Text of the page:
It was in the middle of summer in Maine, USA in 2015. For about one month, because the warm moist air collects in the basement, I needed to empty the dehumidifier each day; yes even in Maine it is hot and humid for a month or so. During one of these times, I was thinking that it may be a good idea for a product to have one of these in places that are hot and humid and lacking in clean drinking water. Pretty amazing, I thought, water straight from the air where it wasn’t before.

About six months later, when traveling back on a business trip, I was reassessing the many years that I have spent in a job that is satisfying enough technically, but not benefiting something I believe in, doing a greater good for my values. Then the dehumidifier as water source idea took seed and started to grow: better if solar generated so can be part of off-grid communities and places with poor electricity infrastructure as well as poor access to clean water; also better if a connected appliance (IOT), so major functioning parameters can be accessed anywhere; and with the IOT, it is possible to do a pay as you go system. OK aims were starting to form, now some research into existing products.

In this case, there is a whole industry making atmospheric water generators (AWG), also called air to water machines. The most common method of atmospheric water generation used is the cooling condensing method. With this technique, warm humid air is pulled in with a fan, that air is cooled to below its dew point, and hence water condenses, and collects. That water becomes safe to drink after going through substantial filtration to filter out sediment as well as microbes from the atmosphere.

The air is cooled using a circulating refrigerant that is compressed and then put through a condenser before pumped to the evaporator where it cools the air. The rate of water produced is determined by the temperature of the air, the relative humidity of the air, and the power of the compressor. This is the main limitation of this method: the compressor is very power hungry.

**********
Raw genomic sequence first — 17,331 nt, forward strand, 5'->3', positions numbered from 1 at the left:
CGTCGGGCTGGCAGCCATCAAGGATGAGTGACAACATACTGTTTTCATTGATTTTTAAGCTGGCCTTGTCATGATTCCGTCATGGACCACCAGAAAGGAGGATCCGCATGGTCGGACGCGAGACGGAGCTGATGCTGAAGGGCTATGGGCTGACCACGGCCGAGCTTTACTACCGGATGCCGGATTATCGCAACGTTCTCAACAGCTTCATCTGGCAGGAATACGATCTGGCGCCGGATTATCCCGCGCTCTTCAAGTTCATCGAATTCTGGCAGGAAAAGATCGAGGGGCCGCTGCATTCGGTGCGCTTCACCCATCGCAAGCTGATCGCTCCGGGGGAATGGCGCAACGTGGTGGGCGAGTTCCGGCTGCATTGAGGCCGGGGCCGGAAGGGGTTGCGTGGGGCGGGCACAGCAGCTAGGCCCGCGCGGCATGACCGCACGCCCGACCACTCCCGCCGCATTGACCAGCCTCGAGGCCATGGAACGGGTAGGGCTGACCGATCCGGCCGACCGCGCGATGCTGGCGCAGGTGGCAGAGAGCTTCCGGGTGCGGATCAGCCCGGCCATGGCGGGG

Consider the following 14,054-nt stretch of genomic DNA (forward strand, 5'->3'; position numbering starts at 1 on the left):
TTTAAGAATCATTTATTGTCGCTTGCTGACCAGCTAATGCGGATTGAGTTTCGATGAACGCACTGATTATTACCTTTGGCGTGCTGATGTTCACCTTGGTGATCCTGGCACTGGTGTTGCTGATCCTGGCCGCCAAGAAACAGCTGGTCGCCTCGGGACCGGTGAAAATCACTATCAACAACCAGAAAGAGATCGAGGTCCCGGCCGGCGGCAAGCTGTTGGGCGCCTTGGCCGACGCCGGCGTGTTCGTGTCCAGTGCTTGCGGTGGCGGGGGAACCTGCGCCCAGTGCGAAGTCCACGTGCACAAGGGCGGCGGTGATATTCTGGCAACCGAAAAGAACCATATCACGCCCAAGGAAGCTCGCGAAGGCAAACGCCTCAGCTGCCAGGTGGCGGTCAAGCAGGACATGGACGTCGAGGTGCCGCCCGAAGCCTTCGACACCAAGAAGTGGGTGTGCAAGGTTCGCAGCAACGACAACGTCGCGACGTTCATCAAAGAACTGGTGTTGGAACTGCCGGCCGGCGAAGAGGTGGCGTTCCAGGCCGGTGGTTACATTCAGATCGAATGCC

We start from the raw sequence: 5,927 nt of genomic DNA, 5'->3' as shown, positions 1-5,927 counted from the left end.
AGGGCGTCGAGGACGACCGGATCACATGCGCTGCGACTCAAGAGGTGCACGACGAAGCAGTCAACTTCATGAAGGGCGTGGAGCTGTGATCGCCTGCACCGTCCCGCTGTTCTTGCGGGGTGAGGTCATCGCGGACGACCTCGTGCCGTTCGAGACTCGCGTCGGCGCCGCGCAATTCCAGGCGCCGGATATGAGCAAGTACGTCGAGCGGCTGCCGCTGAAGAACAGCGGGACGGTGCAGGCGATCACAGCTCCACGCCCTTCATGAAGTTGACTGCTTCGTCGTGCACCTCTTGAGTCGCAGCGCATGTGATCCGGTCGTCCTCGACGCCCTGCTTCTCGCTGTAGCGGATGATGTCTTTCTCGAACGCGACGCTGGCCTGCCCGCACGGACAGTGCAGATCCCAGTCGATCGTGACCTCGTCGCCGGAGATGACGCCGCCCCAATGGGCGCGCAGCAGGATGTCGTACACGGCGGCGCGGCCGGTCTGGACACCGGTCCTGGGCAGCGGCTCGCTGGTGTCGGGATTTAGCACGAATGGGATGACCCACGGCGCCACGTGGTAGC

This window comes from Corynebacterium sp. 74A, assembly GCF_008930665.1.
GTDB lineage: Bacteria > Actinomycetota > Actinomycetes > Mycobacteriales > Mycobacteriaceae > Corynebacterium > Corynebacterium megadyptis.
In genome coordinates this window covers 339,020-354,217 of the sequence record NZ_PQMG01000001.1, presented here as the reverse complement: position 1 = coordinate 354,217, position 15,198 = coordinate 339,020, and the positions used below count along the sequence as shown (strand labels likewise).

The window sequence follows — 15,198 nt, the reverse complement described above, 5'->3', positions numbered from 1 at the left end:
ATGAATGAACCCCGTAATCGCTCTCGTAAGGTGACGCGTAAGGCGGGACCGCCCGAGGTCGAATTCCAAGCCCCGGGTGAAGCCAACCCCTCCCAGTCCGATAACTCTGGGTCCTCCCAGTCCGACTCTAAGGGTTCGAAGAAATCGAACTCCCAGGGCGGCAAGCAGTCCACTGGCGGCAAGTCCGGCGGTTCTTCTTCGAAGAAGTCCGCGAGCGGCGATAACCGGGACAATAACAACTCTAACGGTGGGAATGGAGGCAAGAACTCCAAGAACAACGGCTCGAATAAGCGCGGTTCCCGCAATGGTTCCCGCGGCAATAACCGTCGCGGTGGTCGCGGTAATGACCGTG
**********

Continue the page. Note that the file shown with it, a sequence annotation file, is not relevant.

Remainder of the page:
As I was investigating, I saw that most of the systems used inefficient AC compressors. Even those marketed for solar use, first had to convert the power from the solar panels to make it work in an inefficient AC compressor (making the “green” option more inefficient).

The Agua Machine is optimally designed for solar panel power; it is an atmospheric water generator solar appliance, using a more efficient DC system to match the DC output of the solar panels. This method can give a 20%-30% increase of efficiency. Quite dramatic really.Hence I came up with the specs of an innovative water generating solar appliance, The Agua Machine, and this is what we are basing the design on:

  • Direct Solar Powered.
  • 40L of water per day (with 70degF and 60% humidity)
  • Innovative high efficiency design based on DC compressor and full DC system
  • Designed for the uniqueness of Solar Power Generation
  • Extensive filtering eradicates bacteria, microbes, and particles
  • A fully connected IOT product

The Agua Machine will supply self sufficient, clean drinking water and can be seen as a cost effective alternative to bottled water, and certainly help minimize the growing mountains of plastic bottles.

Coincidently I have experience of most of the electrical challenges from this design but I was definitely lacking in the knowledge of the dehumidifier and filter design. Luckily I was able to connect with Roland Wahlgren of Atmoswater Research, an expert in atmospheric water generators. I am glad to say Roland is part of the team in the design of the Agua Machine.

The design and development of the Agua Machine is progressing, we (Rob helping with Software and Pieter with mechanical engineering) are all excited to be working on a unique product; the aim is to produce a technical functioning prototype, and then run a crowdfunding campaign to help fund the building of full prototypes. I have been involved in a few products, and different industries, but with the Agua Machine, I feel strongly that I am doing good in being part of the solution to hundreds of millions of people with challenges to regular, reliable clean water.